Thankfully, my pregnancy went smoothly, and we had a beautiful and relatively uncomplicated childbirth. But because of her prenatal medical history, the doctors took her away for some extensive medical evaluation the second she was born. And I didn’t get a chance to see her.
She had survived, which was amazing. But I still didn’t know what she looked like.
When the neonatologist finally brought her to me, she was swaddled in a baby blanket, with her face completely covered. He laid her in my arms and proceeded to tell me all the ways that she was wrong. Where he saw a compilation of extensive physical anomalies, some purely cosmetic and some that would compromise her ability to eat and breathe, I saw nothing but a beautiful baby girl who needed a fierce advocate and a damn good medical team.
I knew in that moment that we had a long road ahead of us, full of wonder and mystery and medical procedures, and it scared me.
But do you know what scared me even more? How was I going to raise a daughter who had both cranial, facial and limb differences, see and celebrate her own beauty when I couldn’t see and celebrate my own.
We live in a culture where how you look matters. It is hard enough for those of us without physical differences to see and celebrate our own beauty. How was I going to raise a daughter who looked different than other kids see and celebrate her own beauty? And that’s when I decided it was going to be my job to make sure that she fit in despite her physical differences.
See what I did there? I traded out “see and celebrate her own beauty” for “fitting in,” as if the two were the same thing.
I decided that the best way for me to make sure that she fit in was to dress her in the cutest of dresses and bootcut jeans you’ve ever seen. And my strategy worked perfectly – till she turned two I would send her to the babysitter’s house wearing the sweetest little outfits, and every single time she came home, she was wearing the babysitter’s son’s clothes. She liked boy clothes, not the cute little dresses and bootcut jeans I was dressing her in.
In fact, do you know what she liked the most? The boy’s underpants. Because they had a pocket in the front. We battled for years: she wanted to wear boy clothes; I forced her to wear girl clothes.
Until one day, when paradigms shifted, boxes collapsed, and everything changed. We were shopping at a local thrift store when my daughter, Raissa, asked me to buy her a shirt and a necktie.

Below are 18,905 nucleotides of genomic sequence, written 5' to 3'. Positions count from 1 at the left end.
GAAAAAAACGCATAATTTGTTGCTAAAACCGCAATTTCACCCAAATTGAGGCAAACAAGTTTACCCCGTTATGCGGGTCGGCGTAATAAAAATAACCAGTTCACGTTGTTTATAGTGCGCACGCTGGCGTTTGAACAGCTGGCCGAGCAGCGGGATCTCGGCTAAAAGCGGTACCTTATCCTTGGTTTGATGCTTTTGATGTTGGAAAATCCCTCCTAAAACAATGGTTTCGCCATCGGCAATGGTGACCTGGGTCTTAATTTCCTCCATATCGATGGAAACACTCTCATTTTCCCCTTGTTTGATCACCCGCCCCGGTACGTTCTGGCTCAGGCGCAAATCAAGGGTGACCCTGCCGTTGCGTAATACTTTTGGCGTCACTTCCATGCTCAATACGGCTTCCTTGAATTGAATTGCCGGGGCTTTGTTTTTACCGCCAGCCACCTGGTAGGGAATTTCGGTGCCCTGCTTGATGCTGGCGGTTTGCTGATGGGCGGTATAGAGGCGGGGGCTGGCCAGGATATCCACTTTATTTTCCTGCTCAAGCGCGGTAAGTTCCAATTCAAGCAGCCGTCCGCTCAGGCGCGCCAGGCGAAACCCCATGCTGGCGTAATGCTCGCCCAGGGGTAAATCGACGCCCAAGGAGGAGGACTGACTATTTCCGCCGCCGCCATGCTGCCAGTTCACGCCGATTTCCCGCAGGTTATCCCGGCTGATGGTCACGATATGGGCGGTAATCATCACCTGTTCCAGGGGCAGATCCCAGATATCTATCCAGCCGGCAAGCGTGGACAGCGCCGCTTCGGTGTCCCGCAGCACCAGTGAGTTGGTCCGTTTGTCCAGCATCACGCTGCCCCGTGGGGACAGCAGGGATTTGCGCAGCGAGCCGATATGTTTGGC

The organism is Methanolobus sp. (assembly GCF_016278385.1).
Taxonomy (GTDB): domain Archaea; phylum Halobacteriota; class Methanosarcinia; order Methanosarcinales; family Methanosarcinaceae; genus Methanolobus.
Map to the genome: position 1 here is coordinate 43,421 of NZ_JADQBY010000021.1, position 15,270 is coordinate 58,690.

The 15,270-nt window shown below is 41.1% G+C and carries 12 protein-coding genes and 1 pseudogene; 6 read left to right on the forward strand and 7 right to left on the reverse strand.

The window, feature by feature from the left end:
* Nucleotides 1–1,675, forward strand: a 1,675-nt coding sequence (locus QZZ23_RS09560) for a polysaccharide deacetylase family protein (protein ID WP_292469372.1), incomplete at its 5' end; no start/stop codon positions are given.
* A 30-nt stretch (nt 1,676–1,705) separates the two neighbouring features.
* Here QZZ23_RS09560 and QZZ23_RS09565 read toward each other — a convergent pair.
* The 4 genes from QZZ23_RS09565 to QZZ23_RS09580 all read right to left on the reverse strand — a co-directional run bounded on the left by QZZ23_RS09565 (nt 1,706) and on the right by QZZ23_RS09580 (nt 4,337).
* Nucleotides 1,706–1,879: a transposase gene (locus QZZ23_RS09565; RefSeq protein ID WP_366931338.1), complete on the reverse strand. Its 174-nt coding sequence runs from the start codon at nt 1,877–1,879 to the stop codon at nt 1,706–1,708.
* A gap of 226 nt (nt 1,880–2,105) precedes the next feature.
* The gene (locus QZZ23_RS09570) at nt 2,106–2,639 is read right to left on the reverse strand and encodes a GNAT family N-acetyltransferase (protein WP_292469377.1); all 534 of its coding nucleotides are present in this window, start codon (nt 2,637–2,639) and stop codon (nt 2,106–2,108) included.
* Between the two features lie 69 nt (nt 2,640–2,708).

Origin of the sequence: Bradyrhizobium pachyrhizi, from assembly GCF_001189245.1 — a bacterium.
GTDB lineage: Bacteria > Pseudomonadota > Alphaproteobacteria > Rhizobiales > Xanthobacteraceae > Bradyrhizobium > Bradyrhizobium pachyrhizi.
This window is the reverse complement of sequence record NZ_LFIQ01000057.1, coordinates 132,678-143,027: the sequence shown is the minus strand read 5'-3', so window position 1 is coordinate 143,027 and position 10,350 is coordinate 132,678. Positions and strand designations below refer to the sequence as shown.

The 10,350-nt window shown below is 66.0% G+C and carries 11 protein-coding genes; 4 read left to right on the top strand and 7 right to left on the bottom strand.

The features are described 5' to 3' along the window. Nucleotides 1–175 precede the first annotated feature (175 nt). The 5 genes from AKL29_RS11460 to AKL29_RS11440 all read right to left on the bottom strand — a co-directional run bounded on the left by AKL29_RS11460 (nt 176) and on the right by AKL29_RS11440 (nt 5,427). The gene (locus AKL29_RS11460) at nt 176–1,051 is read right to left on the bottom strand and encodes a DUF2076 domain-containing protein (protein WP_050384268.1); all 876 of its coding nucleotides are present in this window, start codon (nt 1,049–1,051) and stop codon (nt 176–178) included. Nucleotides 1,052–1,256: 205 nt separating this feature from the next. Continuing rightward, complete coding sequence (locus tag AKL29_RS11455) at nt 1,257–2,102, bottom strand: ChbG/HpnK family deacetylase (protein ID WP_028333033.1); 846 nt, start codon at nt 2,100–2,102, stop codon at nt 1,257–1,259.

I said, “No,” just as I had done dozens of times before. Do you know what she did? She turned around, marched her five-year-old self over to the sales counter and asked one of the shop employees to help her. They went to the kids department together, found a shirt and a tie.
And when they returned, the sales lady could clearly sense my indignation because she started giving me this you-better-make-the-right-decision eyeball so I knew I had to buy the shirt and tie even though I didn’t want to.
As soon as we got home, Raissa raced into the living room, tried on her shirt and tie, looked into the mirror and took her own breath away. She said to me in a whisper, “Mama, look how handsome I look.”
Then she ran across the living room and said, “Mama, mama, look how much faster I can run.” And then she jumped high into the air and said, “Mama, look how much higher I can jump when I’m wearing a shirt and tie!”
And it hit me: she could run faster and jump higher when she was wearing clothes on the outside that matched who she was on the inside.
Now, this isn’t a story about gender choice. This is a story of my daughter crushing a widely accepted societal box that says “This is what a girl should wear” and redefining for herself what it means to be a girl. All of my work up until that moment, forcing her to stand squarely inside the girl box, trying to protect her, trying to make sure that she fit in, was preventing her from seeing and celebrating her own beauty.
I was teaching her to abandon what she knew to be true about herself and to adopt other people’s expectations of who they thought she should be. I learned in that moment that in order to see and celebrate your own beauty, you have to know who you are on the inside. You have to truly see yourself.
I learned that style, how you show up in the world, isn’t petty, trite or superficial. It’s complex. It’s dynamic, and it has to be congruent from the inside out. I call it “Inside-out Congruency,” and Inside-out Congruency can never be defined by any box, or preconceived rules, or cultural norms and expectations that are designed by somebody else.
With this new understanding of Inside-out Congruency, I started noticing that the number of boxes we try to squeeze ourselves into – based on what we do, on other people’s expectations of us – is endless.
We know there are the gender boxes, that say, “This is what a girl should wear, and this what a boy should wear.” But what about the professional box? The one that says, “This is what a lake ecologist should wear, this is what a librarian should wear, and this is what a woman working in a man’s field should wear.”
And what about the box that says, “This is what a woman over 40 should wear.” Or the one that says, “This is what a stay-at-home mama should wear.”
Remember how I had broken up with style because I couldn’t find the box that defined me? Well, I was a tree-hugging, world-traveling, kale eating, stay-at-home mama who broke with style because she couldn’t find her box.
So what did I do? I created a new box. And this box was defined by what I did, and not who I was. What I loved, but didn’t think I could get away with, were dresses, ruffles, bold jewelry and lipstick.
And it was so confusing for me because that is not what a tree-hugging, world-traveling, kale-eating, stay-at-home mama wears. On a Tuesday! Or is it?